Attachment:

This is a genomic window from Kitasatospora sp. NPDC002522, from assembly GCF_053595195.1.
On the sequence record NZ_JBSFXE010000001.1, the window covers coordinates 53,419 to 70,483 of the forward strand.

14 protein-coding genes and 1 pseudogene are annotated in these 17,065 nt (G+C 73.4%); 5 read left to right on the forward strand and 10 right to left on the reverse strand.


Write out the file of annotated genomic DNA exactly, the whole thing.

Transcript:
This is a genomic window from Kitasatospora sp. NPDC002522, from assembly GCF_053595195.1.
On the sequence record NZ_JBSFXE010000001.1, the window covers coordinates 53,419 to 70,483 of the forward strand.

14 protein-coding genes and 1 pseudogene are annotated in these 17,065 nt (G+C 73.4%); 5 read left to right on the forward strand and 10 right to left on the reverse strand.